In the last month, two attempts by SkyCity to turn their Casinos in Auckland, Hamilton and Queenstown into pokie dens were partially or completely declined by the Gambling Commission. These results are only possible because communities came together to say no to more pokies, and while we've still got a long way to go, these decisions set an excellent precedent for a public health approach to pokie policy across the country.
In what can only be described as a community victory, SkyCity Hamilton has lost its bid to replace three blackjack tables in the casino with 60 more pokie machines.
SkyCity, Hamilton City Council, The Problem Gambling Foundation, Salvation Army, Anglican Action, Ministry of Health and Waikato DHB all spoke at the hearing, held in November last year.
The hearing followed a submission process which, thanks to fierce opposition, was opened for public consultation early in 2019.
The submissions received by the Gambling Commission reflected the strength of feeling in the community, with only nine of the 242 submissions in favour of the move.
Hamilton City Council, led by former Mayor Andrew King, opposed the move and hired law firm Tompkins Wake to fight the application and present at the hearing on its behalf.
The decision was announced early June and SkyCity had until June 19 to appeal.
SkyCity applied to Gambling Commission to ditch gaming tables and operate as ‘pokie dens.’
In the wake of the COVID-19 lockdown, claiming that it was facing a colossal loss to its coffers, SkyCity applied to the Gambling Commission to be able to close its roulette, blackjack and poker tables and operate only pokie machines in its casinos in Auckland, Hamilton and Queenstown.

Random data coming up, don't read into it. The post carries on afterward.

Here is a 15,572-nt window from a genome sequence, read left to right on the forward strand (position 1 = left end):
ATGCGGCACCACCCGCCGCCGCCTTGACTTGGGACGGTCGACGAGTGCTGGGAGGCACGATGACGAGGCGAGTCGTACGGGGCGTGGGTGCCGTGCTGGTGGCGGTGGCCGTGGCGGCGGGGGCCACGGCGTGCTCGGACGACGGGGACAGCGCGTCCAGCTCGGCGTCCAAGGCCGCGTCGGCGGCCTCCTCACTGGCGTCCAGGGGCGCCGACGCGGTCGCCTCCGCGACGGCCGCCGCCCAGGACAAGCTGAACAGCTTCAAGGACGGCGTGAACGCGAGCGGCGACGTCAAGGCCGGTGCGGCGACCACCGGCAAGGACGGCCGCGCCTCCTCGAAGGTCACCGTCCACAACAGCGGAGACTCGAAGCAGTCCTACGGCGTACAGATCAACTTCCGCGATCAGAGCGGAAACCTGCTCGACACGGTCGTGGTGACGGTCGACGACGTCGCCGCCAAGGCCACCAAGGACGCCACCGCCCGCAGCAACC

The Gambling Commission had stated it would be holding a public consultation process on this before a decision was made, but despite this, had already pushed ahead with allowing the casino operator to stop table games in its Hamilton and Queenstown casinos until the end of level 1 restrictions.
Neither Hamilton City Council nor PGF knew about the Gambling Commission’s decision until the decision was posted on its website on May 20, despite having granted SkyCity permission to operate as pokie dens in Hamilton and Queenstown on 6 May.
But in a sudden move, after Stuff reporter Steve Kilgallon reported on SkyCity’s applications to the Gambling Commission, the casino withdrew its bid for a permanent change to condition 8 of its licence that would have allowed it to operate as pokie dens permanently.
Pokies are the most harmful form of gambling and to allow SkyCity to operate as pokie dens was a decision that showed a complete disregard for the Gambling Act which directs regulators to minimise the harm from gambling.
The process was full of holes from beginning to end and the lack of consultation on the issue was appalling.
Thankfully, common sense prevailed and SkyCity have said table games will continue to be ‘an integral and profitable part’ of the casino’s business.